Will a Royalty Relief Repeal Slow Oil and Gas Drilling in the Gulf of Mexico?

Last Updated Jun 17, 2009 12:13 AM EDT

Mandatory royalty waivers -- often referred to as royalty relief -- would end for some offshore oil and gas production, under an amendment approved Tuesday by a Senate panel.

Technically, the amendment doesn't ban royalty relief. It simply leaves the decision up to the Interior department secretary, which would be Ken Salazar, in this case. And that worries Republicans and some Gulf state Democrats. who say leaving it up to Salazar is essentially the same thing as killing the program.

The amendment was approved by the Senate Energy and Natural Resources Committee and is expected to be included in a broad energy bill, which the committee plans on finishing by Wednesday.

Here's the skinny on the amendment:

  • Royalty relief for minerals leasing in the Gulf of Mexico, which is required under the Bush administration's Energy Policy Act of 2005, would be eliminated for "certain" offshore drilling;
  • Under the 2005 energy act, royalties were suspended indefinitely for natural gas wells drilled at least 20,000 feet below the sea floors in shallow water -- or 15,000 feet in deeper waters -- with a volume threshold of at least 35 billion cubic feet. Deepwater oil and gas leases -- meaning those with water depths greater than 400 meters -- were given mandatory relief through 2010.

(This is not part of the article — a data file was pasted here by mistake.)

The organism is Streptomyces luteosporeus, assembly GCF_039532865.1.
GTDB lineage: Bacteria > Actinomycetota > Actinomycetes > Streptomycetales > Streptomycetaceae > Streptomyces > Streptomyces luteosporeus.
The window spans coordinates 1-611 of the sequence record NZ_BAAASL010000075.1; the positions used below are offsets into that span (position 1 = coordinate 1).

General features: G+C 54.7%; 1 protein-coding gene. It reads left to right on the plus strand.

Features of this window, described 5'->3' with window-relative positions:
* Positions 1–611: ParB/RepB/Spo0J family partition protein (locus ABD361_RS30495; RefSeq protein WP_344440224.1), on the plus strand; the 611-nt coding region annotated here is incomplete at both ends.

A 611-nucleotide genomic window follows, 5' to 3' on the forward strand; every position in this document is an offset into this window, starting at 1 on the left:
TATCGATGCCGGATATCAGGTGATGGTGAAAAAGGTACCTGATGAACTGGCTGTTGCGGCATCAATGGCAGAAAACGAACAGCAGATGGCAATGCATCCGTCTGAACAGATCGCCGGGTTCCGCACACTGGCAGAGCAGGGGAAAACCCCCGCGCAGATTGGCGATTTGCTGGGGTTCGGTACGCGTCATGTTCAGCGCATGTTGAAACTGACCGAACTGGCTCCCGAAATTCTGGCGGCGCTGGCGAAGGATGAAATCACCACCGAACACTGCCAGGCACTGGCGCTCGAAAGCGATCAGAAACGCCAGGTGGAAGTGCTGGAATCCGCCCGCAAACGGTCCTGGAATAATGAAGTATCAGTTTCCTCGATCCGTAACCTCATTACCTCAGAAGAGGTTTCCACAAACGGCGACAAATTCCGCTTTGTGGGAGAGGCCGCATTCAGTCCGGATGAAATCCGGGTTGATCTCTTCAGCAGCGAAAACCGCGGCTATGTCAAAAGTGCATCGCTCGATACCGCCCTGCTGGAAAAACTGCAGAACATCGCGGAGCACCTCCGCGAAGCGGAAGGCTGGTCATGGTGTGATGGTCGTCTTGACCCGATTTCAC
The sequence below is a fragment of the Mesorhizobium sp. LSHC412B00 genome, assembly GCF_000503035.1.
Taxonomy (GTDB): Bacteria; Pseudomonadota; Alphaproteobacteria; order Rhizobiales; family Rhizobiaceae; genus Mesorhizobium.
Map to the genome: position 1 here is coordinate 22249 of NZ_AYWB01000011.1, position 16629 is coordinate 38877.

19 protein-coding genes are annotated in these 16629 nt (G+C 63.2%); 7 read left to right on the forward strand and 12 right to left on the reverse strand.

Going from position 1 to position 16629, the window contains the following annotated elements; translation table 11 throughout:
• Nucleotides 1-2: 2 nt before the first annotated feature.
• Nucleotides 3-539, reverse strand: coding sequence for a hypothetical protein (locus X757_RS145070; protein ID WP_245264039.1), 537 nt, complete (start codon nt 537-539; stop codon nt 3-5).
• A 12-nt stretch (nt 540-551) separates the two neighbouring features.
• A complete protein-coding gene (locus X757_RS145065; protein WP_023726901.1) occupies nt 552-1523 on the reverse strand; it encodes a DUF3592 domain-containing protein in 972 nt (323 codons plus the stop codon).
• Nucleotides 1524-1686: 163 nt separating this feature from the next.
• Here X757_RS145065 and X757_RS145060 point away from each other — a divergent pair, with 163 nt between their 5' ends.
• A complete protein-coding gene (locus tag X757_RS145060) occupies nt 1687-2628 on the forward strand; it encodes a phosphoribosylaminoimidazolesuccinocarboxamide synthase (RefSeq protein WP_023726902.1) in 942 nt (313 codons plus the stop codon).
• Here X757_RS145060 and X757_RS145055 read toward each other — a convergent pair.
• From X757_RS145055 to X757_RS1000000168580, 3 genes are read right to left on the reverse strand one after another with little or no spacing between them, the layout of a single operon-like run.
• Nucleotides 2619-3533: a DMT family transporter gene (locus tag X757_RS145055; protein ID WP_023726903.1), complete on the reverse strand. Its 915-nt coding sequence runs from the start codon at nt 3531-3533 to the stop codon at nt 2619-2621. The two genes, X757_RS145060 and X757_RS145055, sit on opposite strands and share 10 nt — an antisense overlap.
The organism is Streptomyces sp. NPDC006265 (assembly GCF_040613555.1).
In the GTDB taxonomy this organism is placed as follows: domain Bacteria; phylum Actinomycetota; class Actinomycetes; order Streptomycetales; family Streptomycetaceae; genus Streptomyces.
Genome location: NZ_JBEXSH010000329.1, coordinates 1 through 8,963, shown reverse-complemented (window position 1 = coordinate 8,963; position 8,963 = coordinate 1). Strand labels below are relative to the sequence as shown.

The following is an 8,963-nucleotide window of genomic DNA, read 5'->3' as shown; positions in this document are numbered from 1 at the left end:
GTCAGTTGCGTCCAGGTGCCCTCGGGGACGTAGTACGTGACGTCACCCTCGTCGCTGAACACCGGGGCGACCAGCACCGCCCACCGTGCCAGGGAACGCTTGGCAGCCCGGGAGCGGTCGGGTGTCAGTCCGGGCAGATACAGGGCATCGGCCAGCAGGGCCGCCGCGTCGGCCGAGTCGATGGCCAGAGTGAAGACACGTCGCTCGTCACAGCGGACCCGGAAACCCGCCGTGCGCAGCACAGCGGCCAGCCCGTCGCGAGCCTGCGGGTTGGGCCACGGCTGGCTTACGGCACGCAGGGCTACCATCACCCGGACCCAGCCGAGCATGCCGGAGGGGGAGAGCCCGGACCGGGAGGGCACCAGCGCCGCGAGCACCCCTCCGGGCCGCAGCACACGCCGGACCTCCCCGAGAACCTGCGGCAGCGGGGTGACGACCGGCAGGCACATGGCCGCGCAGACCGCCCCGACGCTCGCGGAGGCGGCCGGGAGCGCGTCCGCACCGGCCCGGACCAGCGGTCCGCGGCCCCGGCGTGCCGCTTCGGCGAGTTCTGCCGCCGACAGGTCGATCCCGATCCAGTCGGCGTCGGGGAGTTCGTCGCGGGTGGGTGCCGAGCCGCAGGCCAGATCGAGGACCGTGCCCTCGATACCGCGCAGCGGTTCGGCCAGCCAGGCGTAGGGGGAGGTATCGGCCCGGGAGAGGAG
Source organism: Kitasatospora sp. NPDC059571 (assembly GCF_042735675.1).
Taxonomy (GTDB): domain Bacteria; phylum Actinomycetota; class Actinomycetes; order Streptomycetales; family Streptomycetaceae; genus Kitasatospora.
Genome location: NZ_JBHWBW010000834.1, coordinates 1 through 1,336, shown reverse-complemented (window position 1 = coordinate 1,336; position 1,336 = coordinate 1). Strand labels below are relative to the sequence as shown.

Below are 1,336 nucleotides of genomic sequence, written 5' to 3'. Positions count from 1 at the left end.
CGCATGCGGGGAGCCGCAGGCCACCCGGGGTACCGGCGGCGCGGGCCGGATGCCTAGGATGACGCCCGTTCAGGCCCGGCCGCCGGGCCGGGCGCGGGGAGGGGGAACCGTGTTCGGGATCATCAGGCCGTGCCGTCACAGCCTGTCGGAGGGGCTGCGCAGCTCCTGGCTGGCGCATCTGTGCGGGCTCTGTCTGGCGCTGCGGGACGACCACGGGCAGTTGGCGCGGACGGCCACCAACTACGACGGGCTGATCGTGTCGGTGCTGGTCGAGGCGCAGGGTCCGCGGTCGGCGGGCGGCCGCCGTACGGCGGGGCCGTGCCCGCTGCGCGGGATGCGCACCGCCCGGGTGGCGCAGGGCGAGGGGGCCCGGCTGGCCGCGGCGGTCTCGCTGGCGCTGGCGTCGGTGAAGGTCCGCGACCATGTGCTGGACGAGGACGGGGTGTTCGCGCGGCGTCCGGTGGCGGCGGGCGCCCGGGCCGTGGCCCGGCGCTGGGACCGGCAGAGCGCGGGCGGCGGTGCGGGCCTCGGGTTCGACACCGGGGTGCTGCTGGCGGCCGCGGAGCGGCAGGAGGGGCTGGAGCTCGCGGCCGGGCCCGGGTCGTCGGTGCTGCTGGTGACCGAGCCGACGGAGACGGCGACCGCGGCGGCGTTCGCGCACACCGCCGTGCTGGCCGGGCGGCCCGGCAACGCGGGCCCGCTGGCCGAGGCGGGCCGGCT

• Leases that are currently pending would be grandfathered.
The concern, of course, is that this could further slow investment in offshore oil and and gas exploration. Offshore exploration companies tend to take a long-term view, so I doubt the country will see an immediate slowdown solely because of the amendment.

The amendment does allow the Interior secretary to establish price thresholds for both lease categories, which could provide some support to the offshore drilling industry. (Interior regulation provided a $38.08/barrel price threshold for oil; $4.76/MMBtu threshold for gas.) Louisana Democrtat Mary Landrieu, who voted against the amendment, has offered to work with committee chairman Jeff Bingaman to establish a statutory price threshold for royalty relief before the bill comes to the Senate floor.

All of this amounts to potentially more royalty dollars coming into federal coffers. Especially in light of another measure included in the energy bill to expand oil and gas leasing in the eastern Gulf of Mexico. The question is whether domestic oil and gas explorers, discouraged by the changing tide in Washington, will seek drilling leases offshore foreign soil?